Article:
NEW YORK (Dow Jones)--Biogen Idec Inc.'s (BIIB) refusal to disclose new cases of a severe brain infection among multiple-sclerosis patients taking its Tysabri drug has raised questions about its disclosure policies.
The Cambridge, Mass., biotech company believes those developments aren't material news because the risk profile for developing progressive multifocal leukoencephalopathy, or PML, is well defined, and providing such information isn't beneficial for patients, physicians or investors unless that profile changes. As the company notes, the drug's label implies a risk rate of one in every thousand patients.
However, knowing the risk rate didn't prevent Biogen shares Friday from dropping more than 7% and shares of Elan Plc (ELN) ??? the drug's co-marketer ??? from falling almost 18% when the number of confirmed PML cases since its 2006 relaunch jumped to 23 from 13.
Some investors and analysts argue that Tysabri's significant role as the key growth driver for the companies makes any such developments vital in making a decision in investing in either company, and should be disclosed accordingly.
"It is hard to understand how they wouldn't have deemed it necessary to communicate such material information as soon as it was available to them," Geoffrey Porges, analyst with Sanford Bernstein, said. "I think the company will have to revisit its disclosure policies in light of this."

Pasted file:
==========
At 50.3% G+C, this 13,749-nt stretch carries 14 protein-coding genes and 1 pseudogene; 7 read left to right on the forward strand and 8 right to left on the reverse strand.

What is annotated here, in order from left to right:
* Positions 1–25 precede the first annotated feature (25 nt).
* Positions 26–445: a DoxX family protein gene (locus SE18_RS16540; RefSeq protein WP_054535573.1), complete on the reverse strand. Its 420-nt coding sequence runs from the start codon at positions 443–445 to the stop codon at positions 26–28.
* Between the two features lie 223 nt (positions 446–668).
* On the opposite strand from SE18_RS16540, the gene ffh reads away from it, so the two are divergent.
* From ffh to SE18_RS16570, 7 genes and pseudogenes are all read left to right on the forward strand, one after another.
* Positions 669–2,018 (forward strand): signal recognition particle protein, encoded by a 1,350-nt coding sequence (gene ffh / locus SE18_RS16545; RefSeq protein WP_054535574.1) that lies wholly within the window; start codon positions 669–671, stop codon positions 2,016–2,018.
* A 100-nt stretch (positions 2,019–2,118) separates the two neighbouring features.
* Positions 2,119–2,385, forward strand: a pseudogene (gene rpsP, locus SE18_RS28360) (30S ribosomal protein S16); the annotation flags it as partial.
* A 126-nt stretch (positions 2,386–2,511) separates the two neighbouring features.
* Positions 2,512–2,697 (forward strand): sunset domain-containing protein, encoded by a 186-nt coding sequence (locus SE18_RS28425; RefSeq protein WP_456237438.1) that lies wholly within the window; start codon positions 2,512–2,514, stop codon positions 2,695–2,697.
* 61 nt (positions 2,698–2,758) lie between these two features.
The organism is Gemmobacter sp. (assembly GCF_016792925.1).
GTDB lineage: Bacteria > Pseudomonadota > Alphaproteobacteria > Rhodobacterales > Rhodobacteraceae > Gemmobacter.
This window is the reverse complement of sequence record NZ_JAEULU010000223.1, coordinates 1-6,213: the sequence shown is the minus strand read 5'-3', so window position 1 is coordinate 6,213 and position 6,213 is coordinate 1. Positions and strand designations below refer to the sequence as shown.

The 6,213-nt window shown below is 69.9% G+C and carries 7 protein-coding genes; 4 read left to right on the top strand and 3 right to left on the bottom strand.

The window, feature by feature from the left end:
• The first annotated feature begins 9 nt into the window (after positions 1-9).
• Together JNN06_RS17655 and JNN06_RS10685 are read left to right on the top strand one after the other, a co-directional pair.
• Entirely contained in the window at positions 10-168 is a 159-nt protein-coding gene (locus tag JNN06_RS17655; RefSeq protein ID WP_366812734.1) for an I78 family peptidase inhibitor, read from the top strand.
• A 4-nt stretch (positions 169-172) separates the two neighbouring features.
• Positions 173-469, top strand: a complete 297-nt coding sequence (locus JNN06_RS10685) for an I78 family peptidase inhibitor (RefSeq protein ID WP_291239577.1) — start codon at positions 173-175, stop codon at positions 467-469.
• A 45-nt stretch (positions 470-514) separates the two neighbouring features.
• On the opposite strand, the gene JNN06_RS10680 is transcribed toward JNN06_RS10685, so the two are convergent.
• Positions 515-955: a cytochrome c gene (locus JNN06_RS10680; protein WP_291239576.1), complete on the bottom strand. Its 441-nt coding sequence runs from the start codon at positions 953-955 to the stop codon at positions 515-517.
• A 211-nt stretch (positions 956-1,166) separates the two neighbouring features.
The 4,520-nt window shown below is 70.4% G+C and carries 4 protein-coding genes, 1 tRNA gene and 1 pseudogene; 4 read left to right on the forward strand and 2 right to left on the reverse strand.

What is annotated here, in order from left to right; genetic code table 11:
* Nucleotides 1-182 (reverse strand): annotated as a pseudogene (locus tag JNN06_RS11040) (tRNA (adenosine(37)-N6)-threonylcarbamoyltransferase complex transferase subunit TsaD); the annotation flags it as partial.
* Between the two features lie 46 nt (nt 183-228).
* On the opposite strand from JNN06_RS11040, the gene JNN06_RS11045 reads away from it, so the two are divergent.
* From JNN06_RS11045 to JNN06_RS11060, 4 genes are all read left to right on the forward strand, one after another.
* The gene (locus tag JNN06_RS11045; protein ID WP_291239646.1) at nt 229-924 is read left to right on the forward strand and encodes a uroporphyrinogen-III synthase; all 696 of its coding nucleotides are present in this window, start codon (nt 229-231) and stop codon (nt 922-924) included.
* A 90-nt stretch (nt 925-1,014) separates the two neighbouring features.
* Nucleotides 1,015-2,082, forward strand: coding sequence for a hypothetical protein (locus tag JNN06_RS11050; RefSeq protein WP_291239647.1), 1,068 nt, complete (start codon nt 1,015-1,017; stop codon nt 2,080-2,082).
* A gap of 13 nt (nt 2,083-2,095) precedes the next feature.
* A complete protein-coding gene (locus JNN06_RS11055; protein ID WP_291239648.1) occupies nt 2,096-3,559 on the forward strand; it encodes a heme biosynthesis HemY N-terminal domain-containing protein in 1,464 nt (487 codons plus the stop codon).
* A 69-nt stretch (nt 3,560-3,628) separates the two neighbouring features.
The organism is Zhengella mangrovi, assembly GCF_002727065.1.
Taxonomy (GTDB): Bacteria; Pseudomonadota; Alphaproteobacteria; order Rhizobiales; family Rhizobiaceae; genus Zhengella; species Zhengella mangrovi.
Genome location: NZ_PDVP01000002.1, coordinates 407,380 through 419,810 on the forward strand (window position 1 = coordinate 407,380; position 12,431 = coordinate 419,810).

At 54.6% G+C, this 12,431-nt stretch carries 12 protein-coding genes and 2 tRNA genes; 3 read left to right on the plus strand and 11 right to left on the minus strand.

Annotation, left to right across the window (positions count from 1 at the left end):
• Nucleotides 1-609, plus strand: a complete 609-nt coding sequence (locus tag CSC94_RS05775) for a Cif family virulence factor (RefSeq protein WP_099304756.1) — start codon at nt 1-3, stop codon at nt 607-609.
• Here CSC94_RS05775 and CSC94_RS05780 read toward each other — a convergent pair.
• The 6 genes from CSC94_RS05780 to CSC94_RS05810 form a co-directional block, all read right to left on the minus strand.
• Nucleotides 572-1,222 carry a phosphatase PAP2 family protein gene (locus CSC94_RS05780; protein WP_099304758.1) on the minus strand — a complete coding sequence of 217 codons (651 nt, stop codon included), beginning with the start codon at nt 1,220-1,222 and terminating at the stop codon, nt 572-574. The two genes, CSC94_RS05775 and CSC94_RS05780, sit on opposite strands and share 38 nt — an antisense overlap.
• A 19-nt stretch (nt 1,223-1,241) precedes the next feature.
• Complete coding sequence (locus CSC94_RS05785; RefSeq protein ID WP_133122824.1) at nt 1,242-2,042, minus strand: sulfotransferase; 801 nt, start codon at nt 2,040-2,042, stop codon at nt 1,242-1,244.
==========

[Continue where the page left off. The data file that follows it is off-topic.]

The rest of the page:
News of the sharp increase in PML cases didn't come from Biogen or Elan, neither of which have commented on the figure, but rather from U.S. and European regulators.
Although the companies consult with each other, Biogen takes the lead on releasing information on Tysabri related to MS. Elan's stock is more sensitive to related news because the drug is its biggest seller.
Biogen was keeping Wall Street updated on new cases until July, the third anniversary of Tysabri's relaunch, when it believed the risk profile would be clearer. It hasn't provided any information since that time.
"We are confident we are in full compliance with all disclosure requirements," Biogen spokeswoman Naomi Aoki said.
While the company contends that the PML-related information doesn't help physicians or patients, Morgan Stanley analyst Steven Harr notes that Biogen's decision to stop reporting cases, just as evidence of accelerating risk was developing, may in fact cause increased concern.............
Aoki said the company uses "statistically acceptable measurement of risk" that incorporates the number of patients exposed along with their duration of use.
On a conference call last week, Biogen executives defended the rate, which "even in that third year beyond 24 months, is within the currently implied risk in the label" ......full story in The Wall Street Journal